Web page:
Trudeau Acts In Wake Of Ford’s Move To Give Ontario’s Polluters – In The Name Of Making Province “Open For Business” – A Free Ride
“Canadians are seeing the costs of climate change first hand, from wildfires in the west to floods in the east, smoke that makes the air unsafe to breathe and heatwaves that endanger the young and the elderly. We need to act now to fight back against climate change, for our children and grandchildren.”
A News Release from the Office of Canadian Prime Minister Justin Trudeau
Posted October 24th, 2018 on Niagara At Large
Canadians are seeing the costs of climate change first hand, from wildfires in the west to floods in the east, smoke that makes the air unsafe to breathe and heatwaves that endanger the young and the elderly. We need to act now to fight back against climate change, for our children and grandchildren.
The Government of Canada has a plan that protects the environment while growing the economy, and that plan is working – our emissions are down and the economy has grown by 500,000 full-time jobs. But we know we need to do more.
The Government of Canada worked with provinces and territories for two years, giving them the flexibility to design their own climate plans that included putting a price on carbon pollution.
A price on pollution gives people the incentive to make cleaner choices and gives businesses incentives to find clean solutions. Alberta, British Columbia, Newfoundland and Labrador, Northwest Territories, Nova Scotia, Nunavut, Prince Edward Island, Quebec and Yukon have stepped up and shown leadership, either by developing their own systems or choosing to adopt the federal pollution pricing system. Other provinces have not recognized the cost of pollution.
The Prime Minister, Justin Trudeau, today announced that there will be a federal system in place in Ontario, New Brunswick, Manitoba, and Saskatchewan in 2019. This is the next step in the government’s plan to protect the environment and grow the economy. Any direct proceeds collected will go directly back to people in these provinces.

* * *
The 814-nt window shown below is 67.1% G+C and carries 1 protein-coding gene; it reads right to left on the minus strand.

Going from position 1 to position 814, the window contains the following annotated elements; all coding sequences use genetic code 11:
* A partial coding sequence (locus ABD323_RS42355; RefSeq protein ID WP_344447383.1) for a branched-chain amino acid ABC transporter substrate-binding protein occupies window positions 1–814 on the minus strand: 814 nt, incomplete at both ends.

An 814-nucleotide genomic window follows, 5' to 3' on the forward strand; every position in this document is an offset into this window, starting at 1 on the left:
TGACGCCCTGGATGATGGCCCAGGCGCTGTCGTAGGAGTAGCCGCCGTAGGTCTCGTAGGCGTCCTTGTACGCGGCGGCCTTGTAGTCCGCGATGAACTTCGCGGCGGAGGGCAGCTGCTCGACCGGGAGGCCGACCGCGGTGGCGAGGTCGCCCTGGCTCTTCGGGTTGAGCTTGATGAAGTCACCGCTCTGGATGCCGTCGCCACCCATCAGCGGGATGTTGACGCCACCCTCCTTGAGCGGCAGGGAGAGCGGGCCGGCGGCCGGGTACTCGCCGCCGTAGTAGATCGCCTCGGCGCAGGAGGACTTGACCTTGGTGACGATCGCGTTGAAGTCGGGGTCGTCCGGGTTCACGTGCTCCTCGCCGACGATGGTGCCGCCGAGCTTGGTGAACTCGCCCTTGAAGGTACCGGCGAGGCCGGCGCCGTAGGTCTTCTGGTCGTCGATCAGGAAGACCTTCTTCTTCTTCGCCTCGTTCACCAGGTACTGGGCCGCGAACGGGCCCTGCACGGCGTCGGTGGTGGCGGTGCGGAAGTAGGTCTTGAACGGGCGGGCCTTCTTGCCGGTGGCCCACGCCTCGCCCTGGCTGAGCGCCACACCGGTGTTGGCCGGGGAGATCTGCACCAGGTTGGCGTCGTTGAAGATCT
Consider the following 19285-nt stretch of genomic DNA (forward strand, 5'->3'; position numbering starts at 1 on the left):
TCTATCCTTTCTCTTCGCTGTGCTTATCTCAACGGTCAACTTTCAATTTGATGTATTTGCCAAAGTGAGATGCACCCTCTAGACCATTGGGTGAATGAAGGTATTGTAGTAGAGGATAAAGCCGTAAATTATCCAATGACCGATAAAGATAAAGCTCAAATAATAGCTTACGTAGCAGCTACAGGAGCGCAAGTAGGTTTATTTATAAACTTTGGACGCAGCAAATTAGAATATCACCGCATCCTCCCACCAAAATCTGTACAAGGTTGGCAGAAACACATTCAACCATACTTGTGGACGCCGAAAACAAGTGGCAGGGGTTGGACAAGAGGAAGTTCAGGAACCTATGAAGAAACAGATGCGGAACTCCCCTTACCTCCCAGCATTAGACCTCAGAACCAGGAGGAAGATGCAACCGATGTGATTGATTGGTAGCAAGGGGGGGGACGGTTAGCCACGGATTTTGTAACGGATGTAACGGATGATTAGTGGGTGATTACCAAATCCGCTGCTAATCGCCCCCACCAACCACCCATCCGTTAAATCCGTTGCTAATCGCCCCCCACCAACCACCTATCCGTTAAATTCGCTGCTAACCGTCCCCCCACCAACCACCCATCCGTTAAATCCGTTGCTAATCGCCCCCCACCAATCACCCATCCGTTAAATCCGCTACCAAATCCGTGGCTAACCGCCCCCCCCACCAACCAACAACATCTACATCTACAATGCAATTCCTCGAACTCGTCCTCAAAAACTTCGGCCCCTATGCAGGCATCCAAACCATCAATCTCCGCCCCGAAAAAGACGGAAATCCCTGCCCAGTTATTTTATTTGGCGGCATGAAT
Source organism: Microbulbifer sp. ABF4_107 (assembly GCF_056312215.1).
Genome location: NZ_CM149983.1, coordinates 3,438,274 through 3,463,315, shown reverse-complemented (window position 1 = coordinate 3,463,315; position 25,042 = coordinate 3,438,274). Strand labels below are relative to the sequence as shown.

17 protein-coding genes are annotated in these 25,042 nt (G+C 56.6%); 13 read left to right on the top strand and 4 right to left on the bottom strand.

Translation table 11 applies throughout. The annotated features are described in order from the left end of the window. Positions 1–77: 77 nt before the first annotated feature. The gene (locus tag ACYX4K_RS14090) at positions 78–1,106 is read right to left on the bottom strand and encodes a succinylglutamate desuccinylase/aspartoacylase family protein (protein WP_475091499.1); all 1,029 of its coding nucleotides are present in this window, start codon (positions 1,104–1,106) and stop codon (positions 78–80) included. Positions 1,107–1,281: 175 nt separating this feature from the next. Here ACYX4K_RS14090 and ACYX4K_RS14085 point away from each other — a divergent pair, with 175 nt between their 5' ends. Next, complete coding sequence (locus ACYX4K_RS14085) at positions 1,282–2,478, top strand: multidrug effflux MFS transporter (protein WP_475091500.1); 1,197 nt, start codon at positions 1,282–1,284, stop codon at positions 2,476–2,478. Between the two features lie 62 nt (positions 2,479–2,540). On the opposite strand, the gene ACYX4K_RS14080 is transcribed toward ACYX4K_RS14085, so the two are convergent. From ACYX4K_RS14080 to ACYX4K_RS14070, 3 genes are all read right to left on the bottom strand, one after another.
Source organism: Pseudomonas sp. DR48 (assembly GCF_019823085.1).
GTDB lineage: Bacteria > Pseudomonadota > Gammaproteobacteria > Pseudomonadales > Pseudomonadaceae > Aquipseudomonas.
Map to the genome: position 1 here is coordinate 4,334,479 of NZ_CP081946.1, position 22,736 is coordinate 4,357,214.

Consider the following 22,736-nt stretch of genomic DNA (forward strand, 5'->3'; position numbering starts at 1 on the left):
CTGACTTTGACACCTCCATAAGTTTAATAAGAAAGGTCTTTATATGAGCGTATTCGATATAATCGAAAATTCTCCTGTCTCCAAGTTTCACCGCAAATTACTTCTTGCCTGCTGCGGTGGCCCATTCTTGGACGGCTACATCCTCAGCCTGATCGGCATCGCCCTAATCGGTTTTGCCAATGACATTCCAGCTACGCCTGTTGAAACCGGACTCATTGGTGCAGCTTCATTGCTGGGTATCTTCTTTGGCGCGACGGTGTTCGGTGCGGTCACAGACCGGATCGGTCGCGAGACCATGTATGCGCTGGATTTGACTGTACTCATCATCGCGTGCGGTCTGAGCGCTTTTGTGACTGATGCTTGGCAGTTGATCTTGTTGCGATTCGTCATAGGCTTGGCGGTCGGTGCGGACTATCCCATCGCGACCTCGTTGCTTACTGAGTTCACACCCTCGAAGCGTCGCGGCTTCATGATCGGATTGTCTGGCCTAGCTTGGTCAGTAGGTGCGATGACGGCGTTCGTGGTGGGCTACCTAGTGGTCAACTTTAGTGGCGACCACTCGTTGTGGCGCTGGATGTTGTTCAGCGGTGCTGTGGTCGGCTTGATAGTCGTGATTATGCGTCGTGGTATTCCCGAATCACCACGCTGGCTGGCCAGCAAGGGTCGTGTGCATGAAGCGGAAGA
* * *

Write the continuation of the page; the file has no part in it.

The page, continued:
Households will receive a Climate Action Incentive, which will give most families more than they pay under the new system. Funds will also be given to the provinces’ cities, schools, hospitals, businesses, and Indigenous communities to, for example, help them become more energy efficient and reduce emissions, helping Canadians save even more money, and improve our local economies.
Canadians know pollution isn’t free. And they know that carbon pollution doesn’t have boundaries. Old or young, rich or poor, urban or rural, living in the south or the north, we are all in this together. Applying practical solutions today will give all Canadians more economic opportunities and a safer and more prosperous future.
“The effects of climate change are everywhere, and they are a constant reminder of the need to act now. While climate change is the biggest challenge of this generation, it also provides the opportunity to do better while growing the economy. We are investing in Canadian companies that are on the forefront of clean technologies, and are working with provinces, territories, and municipalities to provide Canadians with more clean energy options. Protecting the environment is a responsibility we all share. That is why we are taking action to promote clean energy and growth in Canada. Together, and only together, we can make a real difference for our planet’s future.”
—The Rt. Hon. Justin Trudeau, Prime Minister of Canada
“Canadians know that polluting isn’t free. We are all paying the cost of storms, floods, wildfires, and extreme heat. Our government is ensuring a price across Canada on what we don’t want, pollution, so we can get what we do want – lower emissions, cleaner air, opportunities for businesses with clean solutions, and more money in the pockets of Canadians. We have a plan for healthy environment and a stronger economy. Because, at the end of the day, it’s what we owe our kids.”